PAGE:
Coastal tourism is considered one of the fastest growing forms of tourism in recent decades [1] being the Mediterranean one of the most important tourism regions in the world [13]. For decades, the Balearic Islands (Western Mediterranean Sea) have provided the traditional sun, sand and sea product. Tourism is the first economic activity in the Islands. The islands comprise a total surface area of 5040 km2, 1428 km of coastline and have usually been considered in the literature as a typical example of a second-generation european mass tourist resort [14]. Majorca island (the largest of the Balearic archipelago), with about one million inhabitants, received 9.8 million international arrivals in 2010 [15], presenting one of the highest tourist rates per capita in the world [16].

In this study we estimate the potential effect of commercial sunscreen released in nearshore waters by beachgoers. We conduct field and laboratories studies to evaluate the presence of chemicals products released from sunscreens in coastal seawater and its effect on the marine phytoplankton. Particularly, (1) we present the results for UV chemical filters levels in different fractions of surface marine waters of three Majorca areas; (2) we evaluate the contribution of sunscreen products to the total dissolved P in nearshore waters of a populated beach in Majorca island; and (3) we test the effect of sunscreens on the growth rate of a marine diatom (i.e. Chaetoceros gracilis).

Materials and Methods

Ethics Statement

A permit for sampling in the bathing areas of Palmira and Santa Ponça beaches were obtained from the city hall of Calviá (Majorca Island). No specific permit was required for sampling in the Ses Salines Cape. The maritime area of Ses Salines is not private and protected for sampling. The study did not involve endangered or protected species.

Field Sampling

Surface nearshore waters of three beaches around Majorca Island were sampled in August-September 2011. Two areas corresponded to semi-enclosed and densely populated beaches in resort areas (maximum daily density of 3.5–4.5 users m-1 shoreline), and the third one, considered a control, was an open and scarcely used beach located in a pristine area (Figure 1).

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Figure 1. Sampling locations: St.1 (Palmira Beach); St.2, St.3, St.4 (Santa Ponça beach); St.5 (Ses Salines Cape).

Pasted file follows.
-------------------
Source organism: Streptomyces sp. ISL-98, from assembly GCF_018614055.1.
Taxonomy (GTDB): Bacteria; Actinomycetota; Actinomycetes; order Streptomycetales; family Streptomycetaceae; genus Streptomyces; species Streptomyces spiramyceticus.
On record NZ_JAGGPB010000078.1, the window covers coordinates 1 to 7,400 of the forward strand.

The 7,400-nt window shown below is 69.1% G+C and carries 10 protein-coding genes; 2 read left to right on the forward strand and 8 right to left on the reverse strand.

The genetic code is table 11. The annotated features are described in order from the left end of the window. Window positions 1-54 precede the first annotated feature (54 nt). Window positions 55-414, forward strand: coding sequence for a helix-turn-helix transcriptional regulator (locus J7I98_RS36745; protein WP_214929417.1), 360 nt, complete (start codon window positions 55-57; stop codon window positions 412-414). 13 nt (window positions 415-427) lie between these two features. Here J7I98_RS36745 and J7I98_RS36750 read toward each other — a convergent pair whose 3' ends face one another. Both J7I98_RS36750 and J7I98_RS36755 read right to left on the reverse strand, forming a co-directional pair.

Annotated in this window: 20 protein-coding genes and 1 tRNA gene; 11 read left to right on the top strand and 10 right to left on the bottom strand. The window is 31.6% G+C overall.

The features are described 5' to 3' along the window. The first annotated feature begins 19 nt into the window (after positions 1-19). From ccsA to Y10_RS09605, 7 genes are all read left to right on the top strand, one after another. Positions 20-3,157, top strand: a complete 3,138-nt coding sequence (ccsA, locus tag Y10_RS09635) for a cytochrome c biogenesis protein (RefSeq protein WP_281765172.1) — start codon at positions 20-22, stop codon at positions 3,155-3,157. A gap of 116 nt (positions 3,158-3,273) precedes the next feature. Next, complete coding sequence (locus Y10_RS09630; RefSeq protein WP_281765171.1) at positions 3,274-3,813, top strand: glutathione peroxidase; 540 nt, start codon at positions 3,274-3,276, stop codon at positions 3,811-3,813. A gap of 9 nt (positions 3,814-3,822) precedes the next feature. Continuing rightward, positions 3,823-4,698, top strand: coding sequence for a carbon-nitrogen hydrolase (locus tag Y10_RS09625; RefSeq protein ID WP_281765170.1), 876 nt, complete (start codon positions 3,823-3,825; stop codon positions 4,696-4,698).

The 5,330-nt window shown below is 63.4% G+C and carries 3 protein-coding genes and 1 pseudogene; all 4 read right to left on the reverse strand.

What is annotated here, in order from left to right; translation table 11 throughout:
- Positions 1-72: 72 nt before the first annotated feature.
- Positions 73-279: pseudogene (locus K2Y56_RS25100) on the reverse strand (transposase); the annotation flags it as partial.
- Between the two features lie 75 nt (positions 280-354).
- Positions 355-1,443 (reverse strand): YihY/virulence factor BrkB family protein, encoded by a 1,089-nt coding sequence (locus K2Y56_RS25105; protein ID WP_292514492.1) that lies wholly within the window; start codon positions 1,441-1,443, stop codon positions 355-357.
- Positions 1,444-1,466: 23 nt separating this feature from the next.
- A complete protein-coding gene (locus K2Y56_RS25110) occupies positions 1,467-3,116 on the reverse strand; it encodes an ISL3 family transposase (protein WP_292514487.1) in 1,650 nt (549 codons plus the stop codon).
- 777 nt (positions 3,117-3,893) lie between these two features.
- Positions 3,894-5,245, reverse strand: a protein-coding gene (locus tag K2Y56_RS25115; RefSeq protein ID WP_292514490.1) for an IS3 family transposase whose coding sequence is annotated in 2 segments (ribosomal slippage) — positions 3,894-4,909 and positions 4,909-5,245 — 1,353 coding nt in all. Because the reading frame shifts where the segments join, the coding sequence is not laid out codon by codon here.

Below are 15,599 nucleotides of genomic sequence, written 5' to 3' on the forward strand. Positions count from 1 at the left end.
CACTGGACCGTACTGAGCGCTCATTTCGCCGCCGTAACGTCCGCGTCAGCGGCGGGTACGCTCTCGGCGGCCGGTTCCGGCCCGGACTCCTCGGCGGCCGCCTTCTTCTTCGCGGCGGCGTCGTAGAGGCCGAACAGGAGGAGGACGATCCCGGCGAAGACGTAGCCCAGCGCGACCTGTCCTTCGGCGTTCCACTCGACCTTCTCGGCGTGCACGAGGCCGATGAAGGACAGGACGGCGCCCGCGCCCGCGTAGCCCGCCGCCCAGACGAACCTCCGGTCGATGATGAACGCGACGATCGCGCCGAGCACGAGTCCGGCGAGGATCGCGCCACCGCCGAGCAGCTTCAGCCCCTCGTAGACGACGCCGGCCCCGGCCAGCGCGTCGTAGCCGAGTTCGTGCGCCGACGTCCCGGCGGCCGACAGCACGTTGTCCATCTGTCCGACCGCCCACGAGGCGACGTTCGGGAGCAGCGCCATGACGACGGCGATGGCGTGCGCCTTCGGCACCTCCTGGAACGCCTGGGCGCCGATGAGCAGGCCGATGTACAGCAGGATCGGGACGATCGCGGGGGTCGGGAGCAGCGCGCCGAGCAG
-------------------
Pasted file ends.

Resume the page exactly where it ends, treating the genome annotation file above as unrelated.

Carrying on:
http://dx.doi.org/10.1371/journal.pone.0065451.g001

Seawater Collection

Surface waters (microlayer and subsurface) were collected from a zodiac during August 20th, 21st in the swimming area of Palmira and Santa Ponça beaches, and in September 1st at Ses Salines Cape, respectively. Surface seawater (1 m depth) was collected using a peristaltic pump and pumped through acid-cleaned Teflon tubing coupled to a C-flex tubing (for the Cole-Parmer peristaltic pump head), filtered through an acid-cleaned polypropylene cartridge filter (0.22 µm; MSI, Calyx®) for the dissolved fraction, and collected in a 0.5 L low-density polyethylene plastic bottle [17]. Surface microlayer (SML) samples were collected using a glass plate sampler [18].

Chemical Analysis

Organic UV filters (i.e. BZ-3 and 4-MBC) in seawater were preconcentrated by dispersive liquid-liquid microextraction (DLLME). Stock solutions (500 ng mL-1) of BZ-3 and MBC in ethanol were prepared. Then, a multicomponent aqueous stock solution (25 ng mL-1) of BZ-3 and MBC was prepared from these, and it was used to prepare multicomponent aqueous working solutions (50–250 ng L−1 or 200–1000 ng L-1). On the other hand, a stock solution (20 µg mL-1) of deuterated benzophenone (benzophenone-d10 (BZ-d10)), which was used as surrogate, was prepared. Then, an aqueous working solution (65 ng mL-1) was prepared from this.

Ten mL of each of the standard working solutions were pH adjusted with glacial acetic acid to 2–4, then 1–1.5 g of sodium chloride were added to reach a final content within 10–15% (m/v), and finally 25 µL of the working surrogate solution were added. Then, they were subjected to DLLME in 15-mL polyethylene centrifuge tubes, by rapidly injecting pre-mixed 940 µL of acetone with 60 µL of chloroform solutions. Once the cloudy solutions were formed, they were centrifuged at 6000 rpm for 5 min. After centrifugation, approximately 25 µL of each of the organic sedimented phases were collected with the aid of a 50 µL syringe and transferred into 100 µL inserts placed inside 1.5 mL injection vials. Then, 2 µL were injected into the GC system coupled to a mass spectrometry (MS) detector operated in positive electron ionisation mode at ionisation energy of 70 eV and with a multiplier voltage set at 1400 V. The inlet temperature was 280 °C and the injection was accomplished in splitless mode (splitless time: 1 min). The separation was run at a 1 mL min−1 helium constant flow rate. The oven temperature program was: from 70 °C (1 min) to 170 °C at 10 °C min−1, then to 200 °C at 2 °C min−1 and finally to 280 °C (6 min) at 10 °C min−1. The transfer line and ion source temperatures were set at 280 and 250 °C, respectively. The chromatograms were recorded in selected ion monitoring (SIM) mode at the following mass/charge (m/z) ratios: 151, 227 (quantifier) and 228 for BZ3; 128, 211 and 254 (quantifier) for 4-MBC; and 82, 110 (quantifier) and 192 for BZ-d10.